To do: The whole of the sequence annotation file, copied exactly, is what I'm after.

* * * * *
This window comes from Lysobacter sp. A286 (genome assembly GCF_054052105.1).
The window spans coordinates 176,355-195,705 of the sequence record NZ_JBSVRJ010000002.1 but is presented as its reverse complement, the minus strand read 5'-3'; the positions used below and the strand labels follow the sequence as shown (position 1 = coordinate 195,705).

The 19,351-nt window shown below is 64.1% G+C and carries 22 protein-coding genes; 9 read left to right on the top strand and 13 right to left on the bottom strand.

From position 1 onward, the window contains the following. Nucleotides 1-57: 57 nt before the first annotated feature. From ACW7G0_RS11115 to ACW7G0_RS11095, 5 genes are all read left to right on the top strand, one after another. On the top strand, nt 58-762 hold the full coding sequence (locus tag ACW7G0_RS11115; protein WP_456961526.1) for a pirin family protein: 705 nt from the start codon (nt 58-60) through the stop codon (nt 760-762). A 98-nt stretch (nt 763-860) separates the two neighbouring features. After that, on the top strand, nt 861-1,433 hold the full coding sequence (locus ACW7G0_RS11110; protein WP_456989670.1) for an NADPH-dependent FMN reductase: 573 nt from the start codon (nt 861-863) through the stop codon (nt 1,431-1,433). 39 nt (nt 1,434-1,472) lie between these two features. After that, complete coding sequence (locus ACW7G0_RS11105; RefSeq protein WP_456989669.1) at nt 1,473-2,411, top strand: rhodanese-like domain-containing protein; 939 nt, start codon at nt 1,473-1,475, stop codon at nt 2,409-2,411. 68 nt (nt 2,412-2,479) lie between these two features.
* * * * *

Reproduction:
This window comes from Lysobacter sp. A286 (genome assembly GCF_054052105.1).
The window spans coordinates 176,355-195,705 of the sequence record NZ_JBSVRJ010000002.1 but is presented as its reverse complement, the minus strand read 5'-3'; the positions used below and the strand labels follow the sequence as shown (position 1 = coordinate 195,705).

The 19,351-nt window shown below is 64.1% G+C and carries 22 protein-coding genes; 9 read left to right on the top strand and 13 right to left on the bottom strand.

From position 1 onward, the window contains the following. Nucleotides 1-57: 57 nt before the first annotated feature. From ACW7G0_RS11115 to ACW7G0_RS11095, 5 genes are all read left to right on the top strand, one after another. On the top strand, nt 58-762 hold the full coding sequence (locus tag ACW7G0_RS11115; protein WP_456961526.1) for a pirin family protein: 705 nt from the start codon (nt 58-60) through the stop codon (nt 760-762). A 98-nt stretch (nt 763-860) separates the two neighbouring features. After that, on the top strand, nt 861-1,433 hold the full coding sequence (locus ACW7G0_RS11110; protein WP_456989670.1) for an NADPH-dependent FMN reductase: 573 nt from the start codon (nt 861-863) through the stop codon (nt 1,431-1,433). 39 nt (nt 1,434-1,472) lie between these two features. After that, complete coding sequence (locus ACW7G0_RS11105; RefSeq protein WP_456989669.1) at nt 1,473-2,411, top strand: rhodanese-like domain-containing protein; 939 nt, start codon at nt 1,473-1,475, stop codon at nt 2,409-2,411. 68 nt (nt 2,412-2,479) lie between these two features.